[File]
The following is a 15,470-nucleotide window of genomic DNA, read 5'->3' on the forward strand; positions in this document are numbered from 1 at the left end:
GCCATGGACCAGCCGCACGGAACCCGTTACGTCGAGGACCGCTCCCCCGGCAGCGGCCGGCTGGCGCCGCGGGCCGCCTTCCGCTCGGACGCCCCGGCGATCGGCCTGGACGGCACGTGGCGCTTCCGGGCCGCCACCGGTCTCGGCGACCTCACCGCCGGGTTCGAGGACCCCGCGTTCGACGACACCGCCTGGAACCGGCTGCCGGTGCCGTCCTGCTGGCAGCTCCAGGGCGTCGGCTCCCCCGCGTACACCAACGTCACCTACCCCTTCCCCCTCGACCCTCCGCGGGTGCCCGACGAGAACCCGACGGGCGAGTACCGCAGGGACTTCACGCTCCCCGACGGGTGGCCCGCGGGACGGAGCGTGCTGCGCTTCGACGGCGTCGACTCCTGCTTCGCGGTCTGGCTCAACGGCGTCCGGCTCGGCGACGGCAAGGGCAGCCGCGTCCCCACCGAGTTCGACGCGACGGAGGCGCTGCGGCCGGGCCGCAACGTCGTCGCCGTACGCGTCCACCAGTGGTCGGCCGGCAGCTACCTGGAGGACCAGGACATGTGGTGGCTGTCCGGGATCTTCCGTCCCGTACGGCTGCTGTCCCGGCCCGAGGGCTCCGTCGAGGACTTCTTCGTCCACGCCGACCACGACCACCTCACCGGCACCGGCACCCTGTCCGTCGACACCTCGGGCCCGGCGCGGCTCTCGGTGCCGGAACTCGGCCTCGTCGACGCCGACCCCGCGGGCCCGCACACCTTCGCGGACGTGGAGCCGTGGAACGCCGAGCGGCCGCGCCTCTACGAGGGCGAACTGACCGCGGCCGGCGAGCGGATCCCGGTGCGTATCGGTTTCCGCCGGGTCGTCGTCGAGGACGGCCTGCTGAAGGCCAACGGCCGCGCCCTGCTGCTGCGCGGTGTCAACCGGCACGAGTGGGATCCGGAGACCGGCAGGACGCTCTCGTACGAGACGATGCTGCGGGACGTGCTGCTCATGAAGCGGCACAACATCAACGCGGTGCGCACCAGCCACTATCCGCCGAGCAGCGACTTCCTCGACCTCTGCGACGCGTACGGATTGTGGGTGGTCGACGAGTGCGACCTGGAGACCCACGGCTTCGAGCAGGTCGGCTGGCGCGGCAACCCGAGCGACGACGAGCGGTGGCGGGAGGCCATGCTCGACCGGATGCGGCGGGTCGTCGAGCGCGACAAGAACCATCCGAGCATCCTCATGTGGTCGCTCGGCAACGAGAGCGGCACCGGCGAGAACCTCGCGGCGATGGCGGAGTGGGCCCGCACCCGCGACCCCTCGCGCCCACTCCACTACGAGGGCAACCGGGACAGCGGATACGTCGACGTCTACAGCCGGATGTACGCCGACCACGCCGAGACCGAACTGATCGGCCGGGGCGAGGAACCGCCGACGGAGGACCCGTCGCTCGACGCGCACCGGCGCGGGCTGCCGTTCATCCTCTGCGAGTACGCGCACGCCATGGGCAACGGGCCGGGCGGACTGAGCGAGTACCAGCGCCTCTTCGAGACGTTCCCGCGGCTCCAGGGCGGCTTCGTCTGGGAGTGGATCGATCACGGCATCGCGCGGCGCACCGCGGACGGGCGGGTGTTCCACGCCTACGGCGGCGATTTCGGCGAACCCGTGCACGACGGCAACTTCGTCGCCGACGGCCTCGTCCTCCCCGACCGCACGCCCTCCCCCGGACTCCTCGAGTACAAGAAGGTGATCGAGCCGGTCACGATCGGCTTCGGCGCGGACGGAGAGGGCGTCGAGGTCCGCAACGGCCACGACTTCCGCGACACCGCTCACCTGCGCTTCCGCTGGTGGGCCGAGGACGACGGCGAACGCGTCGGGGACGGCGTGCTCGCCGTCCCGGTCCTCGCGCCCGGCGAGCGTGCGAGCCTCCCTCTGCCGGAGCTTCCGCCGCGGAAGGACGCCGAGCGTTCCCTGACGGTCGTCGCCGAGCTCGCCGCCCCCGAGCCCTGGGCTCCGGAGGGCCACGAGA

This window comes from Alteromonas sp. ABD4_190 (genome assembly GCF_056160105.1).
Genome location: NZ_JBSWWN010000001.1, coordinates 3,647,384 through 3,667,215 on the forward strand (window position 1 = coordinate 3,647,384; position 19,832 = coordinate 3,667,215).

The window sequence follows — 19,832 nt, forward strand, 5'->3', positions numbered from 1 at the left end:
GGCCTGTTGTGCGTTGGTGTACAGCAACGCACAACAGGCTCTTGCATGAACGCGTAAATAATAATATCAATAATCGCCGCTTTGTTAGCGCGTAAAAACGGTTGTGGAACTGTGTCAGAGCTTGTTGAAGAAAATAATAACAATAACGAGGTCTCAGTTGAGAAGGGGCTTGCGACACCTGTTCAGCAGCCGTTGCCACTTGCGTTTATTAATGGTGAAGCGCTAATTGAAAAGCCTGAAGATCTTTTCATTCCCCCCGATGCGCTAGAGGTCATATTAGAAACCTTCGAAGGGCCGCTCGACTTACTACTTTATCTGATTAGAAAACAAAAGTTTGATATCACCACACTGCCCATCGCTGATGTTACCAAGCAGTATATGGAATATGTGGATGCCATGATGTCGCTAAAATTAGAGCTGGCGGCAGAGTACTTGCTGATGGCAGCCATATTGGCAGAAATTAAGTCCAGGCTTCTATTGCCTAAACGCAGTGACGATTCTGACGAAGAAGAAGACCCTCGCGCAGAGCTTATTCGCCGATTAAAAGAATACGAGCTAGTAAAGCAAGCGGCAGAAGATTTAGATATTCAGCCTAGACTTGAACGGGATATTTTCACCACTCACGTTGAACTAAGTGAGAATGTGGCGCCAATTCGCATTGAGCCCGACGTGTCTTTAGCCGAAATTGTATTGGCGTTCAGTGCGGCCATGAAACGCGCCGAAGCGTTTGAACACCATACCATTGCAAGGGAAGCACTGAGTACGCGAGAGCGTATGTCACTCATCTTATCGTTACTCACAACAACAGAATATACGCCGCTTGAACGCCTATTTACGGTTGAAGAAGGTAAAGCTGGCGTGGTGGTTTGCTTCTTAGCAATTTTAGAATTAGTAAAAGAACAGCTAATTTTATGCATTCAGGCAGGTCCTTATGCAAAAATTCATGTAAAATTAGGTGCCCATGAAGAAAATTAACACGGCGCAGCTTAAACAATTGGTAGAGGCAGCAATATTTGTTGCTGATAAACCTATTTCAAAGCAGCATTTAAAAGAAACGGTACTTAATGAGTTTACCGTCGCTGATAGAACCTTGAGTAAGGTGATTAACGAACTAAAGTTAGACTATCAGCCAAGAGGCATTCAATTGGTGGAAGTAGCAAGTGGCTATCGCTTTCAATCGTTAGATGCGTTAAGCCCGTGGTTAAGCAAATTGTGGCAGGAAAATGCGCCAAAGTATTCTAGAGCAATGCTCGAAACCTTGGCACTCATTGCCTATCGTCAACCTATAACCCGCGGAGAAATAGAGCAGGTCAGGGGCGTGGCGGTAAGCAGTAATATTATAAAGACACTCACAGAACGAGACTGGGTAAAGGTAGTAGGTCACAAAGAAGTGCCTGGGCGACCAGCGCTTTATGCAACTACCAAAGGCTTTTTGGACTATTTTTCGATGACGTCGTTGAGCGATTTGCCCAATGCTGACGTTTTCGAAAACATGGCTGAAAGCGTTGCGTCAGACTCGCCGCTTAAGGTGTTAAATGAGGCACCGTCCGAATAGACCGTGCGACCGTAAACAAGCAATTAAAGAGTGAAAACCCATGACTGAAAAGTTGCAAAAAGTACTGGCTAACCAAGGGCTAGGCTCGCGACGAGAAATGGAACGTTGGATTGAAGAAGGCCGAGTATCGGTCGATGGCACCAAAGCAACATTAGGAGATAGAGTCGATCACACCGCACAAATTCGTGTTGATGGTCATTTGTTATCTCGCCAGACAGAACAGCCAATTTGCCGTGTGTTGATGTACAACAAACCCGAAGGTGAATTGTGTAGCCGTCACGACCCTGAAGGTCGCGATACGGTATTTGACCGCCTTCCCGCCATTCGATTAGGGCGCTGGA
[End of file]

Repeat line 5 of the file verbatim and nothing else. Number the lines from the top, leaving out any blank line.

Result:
The window sequence follows — 19,832 nt, forward strand, 5'->3', positions numbered from 1 at the left end: